This article is more than 1 year old
'Amazon has destroyed the unicorn factory' ... How clouds are making sysadmins extinct
Who'll build your data center if they all work for AWS, Google?
The rise of the cloud is wiping out the next generation of valuable sysadmins as startups never learn about how to manage data-center gear properly, a Pasadena tech biz boss has said.
The problem, according to Steve Curry – the president of managed OpenStack provider Metacloud – is that modern upstarts are going directly to cloud services like Amazon and missing out on the crucial experience of managing (and breaking) their own data center kit as they grow.
Finding people with skills in "large-scale operations at a global scale" is "really rare," he told The Reg in San Francisco on Thursday, and worried it may become almost impossible to recruit such techies.
"It's extinct now, here's why it's extinct – Amazon has destroyed that unicorn factory," he said.
Unicorns, he explained, are "those smart people [that] everyone wants but no one has ever seen one." They typically have experience managing large amounts of infrastructure and have a background in data center administration and suffer no fools gladly – much like our own Trevor Pott.
"Amazon killed that unicorn factory because people used to get money from a VC, they would have to go out and acquire hardware, put it in a data center, build that company's presence up technically from the ground up and then scale it and they learned how to scale it over time," he explained.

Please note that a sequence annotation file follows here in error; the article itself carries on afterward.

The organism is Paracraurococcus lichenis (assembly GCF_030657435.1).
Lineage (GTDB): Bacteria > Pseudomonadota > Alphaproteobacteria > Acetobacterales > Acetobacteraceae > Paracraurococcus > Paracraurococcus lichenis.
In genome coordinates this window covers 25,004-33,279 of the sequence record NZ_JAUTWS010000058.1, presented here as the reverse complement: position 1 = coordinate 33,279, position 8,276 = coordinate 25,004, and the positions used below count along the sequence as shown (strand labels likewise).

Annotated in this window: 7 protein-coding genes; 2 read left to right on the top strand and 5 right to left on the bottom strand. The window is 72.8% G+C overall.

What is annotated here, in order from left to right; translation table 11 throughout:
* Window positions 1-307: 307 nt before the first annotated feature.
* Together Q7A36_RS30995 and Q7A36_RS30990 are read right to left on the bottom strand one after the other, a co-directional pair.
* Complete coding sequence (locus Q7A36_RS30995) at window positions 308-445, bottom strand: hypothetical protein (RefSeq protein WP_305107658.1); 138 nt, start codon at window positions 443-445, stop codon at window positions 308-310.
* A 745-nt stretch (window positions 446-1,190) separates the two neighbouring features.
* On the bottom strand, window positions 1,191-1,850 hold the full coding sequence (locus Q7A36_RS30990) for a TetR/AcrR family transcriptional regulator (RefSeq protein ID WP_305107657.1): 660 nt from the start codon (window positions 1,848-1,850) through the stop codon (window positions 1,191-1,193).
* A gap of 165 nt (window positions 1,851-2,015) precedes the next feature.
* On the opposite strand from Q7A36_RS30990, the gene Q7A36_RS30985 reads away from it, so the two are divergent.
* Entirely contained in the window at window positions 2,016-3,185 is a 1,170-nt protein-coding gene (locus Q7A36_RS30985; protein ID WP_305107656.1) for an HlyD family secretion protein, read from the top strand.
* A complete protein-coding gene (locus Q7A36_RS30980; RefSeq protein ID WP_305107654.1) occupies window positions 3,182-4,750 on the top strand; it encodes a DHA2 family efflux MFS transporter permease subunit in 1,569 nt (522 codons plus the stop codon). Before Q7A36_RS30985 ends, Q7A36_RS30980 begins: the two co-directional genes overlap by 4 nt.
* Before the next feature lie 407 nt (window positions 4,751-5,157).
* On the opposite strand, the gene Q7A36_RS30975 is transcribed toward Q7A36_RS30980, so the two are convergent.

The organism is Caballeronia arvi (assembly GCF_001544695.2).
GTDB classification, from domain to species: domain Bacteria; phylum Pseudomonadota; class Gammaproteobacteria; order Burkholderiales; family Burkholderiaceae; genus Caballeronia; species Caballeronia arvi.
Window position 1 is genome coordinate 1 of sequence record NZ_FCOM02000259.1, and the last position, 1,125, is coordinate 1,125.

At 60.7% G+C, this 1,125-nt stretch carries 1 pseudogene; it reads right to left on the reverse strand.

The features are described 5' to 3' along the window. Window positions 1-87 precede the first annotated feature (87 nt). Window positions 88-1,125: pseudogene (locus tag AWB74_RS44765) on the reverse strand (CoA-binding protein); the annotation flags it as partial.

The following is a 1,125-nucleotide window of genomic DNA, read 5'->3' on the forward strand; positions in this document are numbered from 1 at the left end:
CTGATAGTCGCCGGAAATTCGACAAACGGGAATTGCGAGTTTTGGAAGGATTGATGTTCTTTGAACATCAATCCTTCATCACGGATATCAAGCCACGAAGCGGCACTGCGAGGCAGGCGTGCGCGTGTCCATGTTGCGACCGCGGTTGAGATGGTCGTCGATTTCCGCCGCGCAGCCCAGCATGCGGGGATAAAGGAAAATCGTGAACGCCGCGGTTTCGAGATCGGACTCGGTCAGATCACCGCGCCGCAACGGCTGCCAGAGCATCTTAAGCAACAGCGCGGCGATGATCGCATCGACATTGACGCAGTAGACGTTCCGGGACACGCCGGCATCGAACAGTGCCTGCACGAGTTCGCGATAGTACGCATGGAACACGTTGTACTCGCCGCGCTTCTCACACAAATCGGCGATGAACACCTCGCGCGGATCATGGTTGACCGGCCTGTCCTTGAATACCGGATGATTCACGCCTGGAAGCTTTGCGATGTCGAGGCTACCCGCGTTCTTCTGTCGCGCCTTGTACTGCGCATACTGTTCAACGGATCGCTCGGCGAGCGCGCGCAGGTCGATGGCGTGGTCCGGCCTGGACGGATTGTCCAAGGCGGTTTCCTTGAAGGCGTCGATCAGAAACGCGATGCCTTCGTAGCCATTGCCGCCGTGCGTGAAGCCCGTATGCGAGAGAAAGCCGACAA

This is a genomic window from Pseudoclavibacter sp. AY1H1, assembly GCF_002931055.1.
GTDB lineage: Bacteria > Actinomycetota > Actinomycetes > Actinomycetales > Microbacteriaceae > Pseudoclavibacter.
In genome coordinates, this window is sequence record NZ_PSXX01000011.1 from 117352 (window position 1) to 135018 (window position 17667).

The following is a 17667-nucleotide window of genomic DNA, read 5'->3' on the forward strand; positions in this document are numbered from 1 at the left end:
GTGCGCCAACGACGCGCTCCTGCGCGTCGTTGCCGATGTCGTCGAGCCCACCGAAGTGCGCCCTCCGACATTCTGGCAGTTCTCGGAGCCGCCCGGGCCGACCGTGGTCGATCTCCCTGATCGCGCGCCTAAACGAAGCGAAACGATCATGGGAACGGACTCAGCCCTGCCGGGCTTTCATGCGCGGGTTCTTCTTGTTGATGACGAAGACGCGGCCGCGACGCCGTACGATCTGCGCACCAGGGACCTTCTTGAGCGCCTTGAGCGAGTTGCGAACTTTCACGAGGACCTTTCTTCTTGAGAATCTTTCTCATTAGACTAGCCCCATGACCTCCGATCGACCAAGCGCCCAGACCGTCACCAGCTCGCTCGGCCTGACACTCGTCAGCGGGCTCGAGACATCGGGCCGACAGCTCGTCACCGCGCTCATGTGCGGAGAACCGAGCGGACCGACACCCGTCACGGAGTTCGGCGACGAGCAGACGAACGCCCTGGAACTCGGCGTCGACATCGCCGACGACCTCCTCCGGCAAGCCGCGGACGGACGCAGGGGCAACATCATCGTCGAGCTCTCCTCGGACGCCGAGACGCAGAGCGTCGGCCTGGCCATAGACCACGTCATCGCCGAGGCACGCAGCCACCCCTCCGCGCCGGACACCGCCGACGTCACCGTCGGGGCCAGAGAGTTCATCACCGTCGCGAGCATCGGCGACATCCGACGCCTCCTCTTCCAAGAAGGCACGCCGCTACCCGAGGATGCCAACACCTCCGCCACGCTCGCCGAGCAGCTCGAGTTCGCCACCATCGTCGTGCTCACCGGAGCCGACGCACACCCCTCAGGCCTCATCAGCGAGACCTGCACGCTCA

"No one does that anymore: they get their money from a VC, they go straight to Amazon, they put all their money there, they invest heavily in engineering or building apps or what is core to their business, and at that point infrastructure is not core at all because Amazon does that all for them so that skill level is not being replenished."
This pattern has played out at numerous startups, including ephemeral messaging service Snapchat which started life on Google App Engine and then hired away senior Google cloud employee Peter Magnusson to help it figure out how to move bits of its workload off the cloud.
Similarly, backend-as-a-service company Firebase started out life on a major public cloud but had to shift to bare-metal servers after it ran into performance issues.
"Cloud servers have a virtual network stack inside the hypervisor," the company's CTO Andrew Lee told us at the time. "I was surprised by how early [the problem] came – we had to move off much sooner than we would have liked."
Though investors and pundits will encourage the valley's startups to go to the cloud, it seems likely that the tech community is creating a problem for itself.
After all, Metacloud has had to hire people from Google at great expense to get the skills it needs to manage its own infrastructure, and not everyone can afford the digits to tempt an employee away from those ad-gilded confines. If all companies use the cloud, then the pool of available talent to create new infrastructure-specialist companies will shrink – and that strikes us as a bad thing. ®